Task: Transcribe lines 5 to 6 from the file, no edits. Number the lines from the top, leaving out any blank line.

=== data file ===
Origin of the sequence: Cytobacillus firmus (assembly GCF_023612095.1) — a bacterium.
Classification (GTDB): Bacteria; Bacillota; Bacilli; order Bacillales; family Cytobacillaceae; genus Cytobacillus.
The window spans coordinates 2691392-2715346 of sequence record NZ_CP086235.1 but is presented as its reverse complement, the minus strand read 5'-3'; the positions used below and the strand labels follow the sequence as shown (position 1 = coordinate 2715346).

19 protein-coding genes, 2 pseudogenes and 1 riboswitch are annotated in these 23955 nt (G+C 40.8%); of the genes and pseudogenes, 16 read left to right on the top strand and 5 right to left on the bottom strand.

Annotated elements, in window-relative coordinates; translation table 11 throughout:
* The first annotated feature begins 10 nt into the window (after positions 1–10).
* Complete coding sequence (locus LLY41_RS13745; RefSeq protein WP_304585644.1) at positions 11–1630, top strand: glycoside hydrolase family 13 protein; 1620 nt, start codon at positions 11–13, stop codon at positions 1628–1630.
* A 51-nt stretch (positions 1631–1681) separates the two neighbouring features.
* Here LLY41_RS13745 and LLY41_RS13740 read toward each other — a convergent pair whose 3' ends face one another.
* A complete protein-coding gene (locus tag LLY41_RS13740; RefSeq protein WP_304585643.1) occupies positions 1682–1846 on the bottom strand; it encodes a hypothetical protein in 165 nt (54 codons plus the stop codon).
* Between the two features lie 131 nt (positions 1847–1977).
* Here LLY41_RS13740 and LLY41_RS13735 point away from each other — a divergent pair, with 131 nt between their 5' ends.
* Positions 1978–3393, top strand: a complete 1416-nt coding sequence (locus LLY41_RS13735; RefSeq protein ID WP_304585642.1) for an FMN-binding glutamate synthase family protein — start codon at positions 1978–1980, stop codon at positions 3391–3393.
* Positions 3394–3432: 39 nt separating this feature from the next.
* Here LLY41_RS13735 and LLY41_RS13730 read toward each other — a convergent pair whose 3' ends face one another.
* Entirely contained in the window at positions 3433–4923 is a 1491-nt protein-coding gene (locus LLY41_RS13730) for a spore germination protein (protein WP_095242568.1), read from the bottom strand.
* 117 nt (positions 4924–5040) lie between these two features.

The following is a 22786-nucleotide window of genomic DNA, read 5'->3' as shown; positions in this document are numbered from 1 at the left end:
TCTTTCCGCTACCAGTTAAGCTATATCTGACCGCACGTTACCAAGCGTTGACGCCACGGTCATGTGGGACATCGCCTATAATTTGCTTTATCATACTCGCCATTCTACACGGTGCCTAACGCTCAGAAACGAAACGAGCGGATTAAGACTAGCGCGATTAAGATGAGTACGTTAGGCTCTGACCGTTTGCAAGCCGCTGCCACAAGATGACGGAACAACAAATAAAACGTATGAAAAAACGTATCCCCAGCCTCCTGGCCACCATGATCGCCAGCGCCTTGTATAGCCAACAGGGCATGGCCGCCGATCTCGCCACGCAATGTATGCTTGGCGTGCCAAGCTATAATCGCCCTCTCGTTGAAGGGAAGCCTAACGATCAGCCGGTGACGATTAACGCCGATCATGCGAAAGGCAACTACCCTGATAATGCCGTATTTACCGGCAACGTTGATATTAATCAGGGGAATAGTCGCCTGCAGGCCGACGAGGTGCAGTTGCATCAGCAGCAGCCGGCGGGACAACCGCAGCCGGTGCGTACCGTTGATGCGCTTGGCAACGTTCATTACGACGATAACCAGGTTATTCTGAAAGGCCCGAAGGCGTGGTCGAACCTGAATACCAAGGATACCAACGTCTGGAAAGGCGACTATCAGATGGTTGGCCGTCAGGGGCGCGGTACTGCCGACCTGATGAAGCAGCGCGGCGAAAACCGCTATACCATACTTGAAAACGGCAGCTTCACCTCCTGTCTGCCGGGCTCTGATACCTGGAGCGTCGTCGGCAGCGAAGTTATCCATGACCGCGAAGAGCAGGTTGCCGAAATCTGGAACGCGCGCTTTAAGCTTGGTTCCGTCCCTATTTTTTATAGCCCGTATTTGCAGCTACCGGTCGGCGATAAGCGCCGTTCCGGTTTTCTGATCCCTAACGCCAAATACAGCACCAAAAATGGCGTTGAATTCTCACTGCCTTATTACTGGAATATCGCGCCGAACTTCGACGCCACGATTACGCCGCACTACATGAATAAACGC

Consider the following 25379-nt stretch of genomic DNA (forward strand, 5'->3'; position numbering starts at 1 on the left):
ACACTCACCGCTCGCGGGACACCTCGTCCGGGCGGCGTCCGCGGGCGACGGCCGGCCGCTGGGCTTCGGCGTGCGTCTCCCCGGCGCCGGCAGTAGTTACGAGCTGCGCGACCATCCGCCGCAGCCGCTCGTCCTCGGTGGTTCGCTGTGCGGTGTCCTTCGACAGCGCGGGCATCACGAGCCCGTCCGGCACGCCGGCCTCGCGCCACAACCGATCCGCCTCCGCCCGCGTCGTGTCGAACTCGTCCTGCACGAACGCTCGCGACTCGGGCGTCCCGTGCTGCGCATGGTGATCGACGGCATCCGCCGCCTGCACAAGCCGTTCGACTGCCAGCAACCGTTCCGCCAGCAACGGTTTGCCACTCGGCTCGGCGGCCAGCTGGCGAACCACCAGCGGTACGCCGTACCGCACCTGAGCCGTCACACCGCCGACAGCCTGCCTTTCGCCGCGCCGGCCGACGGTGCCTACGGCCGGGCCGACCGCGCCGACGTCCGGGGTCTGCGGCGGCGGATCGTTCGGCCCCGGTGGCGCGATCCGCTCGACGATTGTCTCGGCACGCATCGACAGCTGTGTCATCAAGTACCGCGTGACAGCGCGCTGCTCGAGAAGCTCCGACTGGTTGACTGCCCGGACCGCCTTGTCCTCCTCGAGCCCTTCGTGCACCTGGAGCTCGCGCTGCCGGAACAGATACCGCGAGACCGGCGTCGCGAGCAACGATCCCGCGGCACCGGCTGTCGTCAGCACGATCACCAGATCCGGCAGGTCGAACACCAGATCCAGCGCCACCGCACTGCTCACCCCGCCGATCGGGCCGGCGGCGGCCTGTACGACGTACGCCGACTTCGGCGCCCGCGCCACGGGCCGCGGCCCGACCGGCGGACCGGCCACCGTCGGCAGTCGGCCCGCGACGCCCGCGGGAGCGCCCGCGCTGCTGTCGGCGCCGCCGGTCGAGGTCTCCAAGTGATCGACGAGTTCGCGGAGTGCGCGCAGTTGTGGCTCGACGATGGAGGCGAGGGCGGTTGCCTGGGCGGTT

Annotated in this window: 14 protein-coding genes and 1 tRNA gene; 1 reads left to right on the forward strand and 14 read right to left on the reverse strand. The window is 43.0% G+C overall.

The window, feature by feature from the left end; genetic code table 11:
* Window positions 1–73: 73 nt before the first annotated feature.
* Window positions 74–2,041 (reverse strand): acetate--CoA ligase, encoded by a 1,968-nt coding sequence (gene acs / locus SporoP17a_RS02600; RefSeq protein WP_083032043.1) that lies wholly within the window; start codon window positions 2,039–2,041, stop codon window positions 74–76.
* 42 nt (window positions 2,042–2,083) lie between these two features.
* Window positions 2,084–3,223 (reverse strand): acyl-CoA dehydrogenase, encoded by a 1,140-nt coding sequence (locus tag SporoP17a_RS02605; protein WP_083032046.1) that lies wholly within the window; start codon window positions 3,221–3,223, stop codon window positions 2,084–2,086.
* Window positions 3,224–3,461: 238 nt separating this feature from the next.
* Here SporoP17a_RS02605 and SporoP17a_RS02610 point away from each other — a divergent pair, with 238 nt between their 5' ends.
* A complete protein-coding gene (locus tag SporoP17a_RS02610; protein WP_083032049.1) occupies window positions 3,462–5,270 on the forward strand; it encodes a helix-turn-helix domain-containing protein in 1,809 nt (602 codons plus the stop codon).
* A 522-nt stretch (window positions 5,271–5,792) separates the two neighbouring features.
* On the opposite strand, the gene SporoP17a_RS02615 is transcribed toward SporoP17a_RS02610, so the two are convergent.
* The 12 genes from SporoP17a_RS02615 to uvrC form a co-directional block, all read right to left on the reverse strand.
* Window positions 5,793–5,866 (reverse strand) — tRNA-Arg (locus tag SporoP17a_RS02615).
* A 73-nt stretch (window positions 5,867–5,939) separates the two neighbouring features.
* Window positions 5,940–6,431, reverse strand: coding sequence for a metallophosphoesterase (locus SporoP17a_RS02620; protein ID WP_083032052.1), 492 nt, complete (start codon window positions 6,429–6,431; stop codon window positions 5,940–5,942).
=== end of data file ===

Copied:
Annotated elements, in window-relative coordinates; translation table 11 throughout:
* The first annotated feature begins 10 nt into the window (after positions 1–10).